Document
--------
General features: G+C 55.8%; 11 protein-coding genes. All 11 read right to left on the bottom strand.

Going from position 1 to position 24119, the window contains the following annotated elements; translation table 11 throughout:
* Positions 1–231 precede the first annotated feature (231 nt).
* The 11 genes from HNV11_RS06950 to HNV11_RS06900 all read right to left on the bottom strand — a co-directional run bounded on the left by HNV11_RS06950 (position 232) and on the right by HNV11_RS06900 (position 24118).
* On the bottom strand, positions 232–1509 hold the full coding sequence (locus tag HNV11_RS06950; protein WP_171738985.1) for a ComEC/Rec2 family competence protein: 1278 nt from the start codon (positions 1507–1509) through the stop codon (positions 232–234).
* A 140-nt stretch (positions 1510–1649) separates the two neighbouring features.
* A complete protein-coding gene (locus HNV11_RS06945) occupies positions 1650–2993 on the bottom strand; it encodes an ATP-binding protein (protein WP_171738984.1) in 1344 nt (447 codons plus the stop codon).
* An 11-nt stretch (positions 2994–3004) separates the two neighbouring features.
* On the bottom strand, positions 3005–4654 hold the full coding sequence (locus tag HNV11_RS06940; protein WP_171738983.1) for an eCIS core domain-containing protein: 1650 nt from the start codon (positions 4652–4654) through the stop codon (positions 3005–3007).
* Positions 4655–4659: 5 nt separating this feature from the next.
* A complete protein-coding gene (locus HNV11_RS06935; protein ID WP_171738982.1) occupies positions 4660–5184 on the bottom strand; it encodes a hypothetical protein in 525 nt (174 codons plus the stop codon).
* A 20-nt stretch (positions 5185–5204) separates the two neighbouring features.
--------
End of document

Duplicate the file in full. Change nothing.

General features: G+C 55.8%; 11 protein-coding genes. All 11 read right to left on the bottom strand.

Going from position 1 to position 24119, the window contains the following annotated elements; translation table 11 throughout:
* Positions 1–231 precede the first annotated feature (231 nt).
* The 11 genes from HNV11_RS06950 to HNV11_RS06900 all read right to left on the bottom strand — a co-directional run bounded on the left by HNV11_RS06950 (position 232) and on the right by HNV11_RS06900 (position 24118).
* On the bottom strand, positions 232–1509 hold the full coding sequence (locus tag HNV11_RS06950; protein WP_171738985.1) for a ComEC/Rec2 family competence protein: 1278 nt from the start codon (positions 1507–1509) through the stop codon (positions 232–234).
* A 140-nt stretch (positions 1510–1649) separates the two neighbouring features.
* A complete protein-coding gene (locus HNV11_RS06945) occupies positions 1650–2993 on the bottom strand; it encodes an ATP-binding protein (protein WP_171738984.1) in 1344 nt (447 codons plus the stop codon).
* An 11-nt stretch (positions 2994–3004) separates the two neighbouring features.
* On the bottom strand, positions 3005–4654 hold the full coding sequence (locus tag HNV11_RS06940; protein WP_171738983.1) for an eCIS core domain-containing protein: 1650 nt from the start codon (positions 4652–4654) through the stop codon (positions 3005–3007).
* Positions 4655–4659: 5 nt separating this feature from the next.
* A complete protein-coding gene (locus HNV11_RS06935; protein ID WP_171738982.1) occupies positions 4660–5184 on the bottom strand; it encodes a hypothetical protein in 525 nt (174 codons plus the stop codon).
* A 20-nt stretch (positions 5185–5204) separates the two neighbouring features.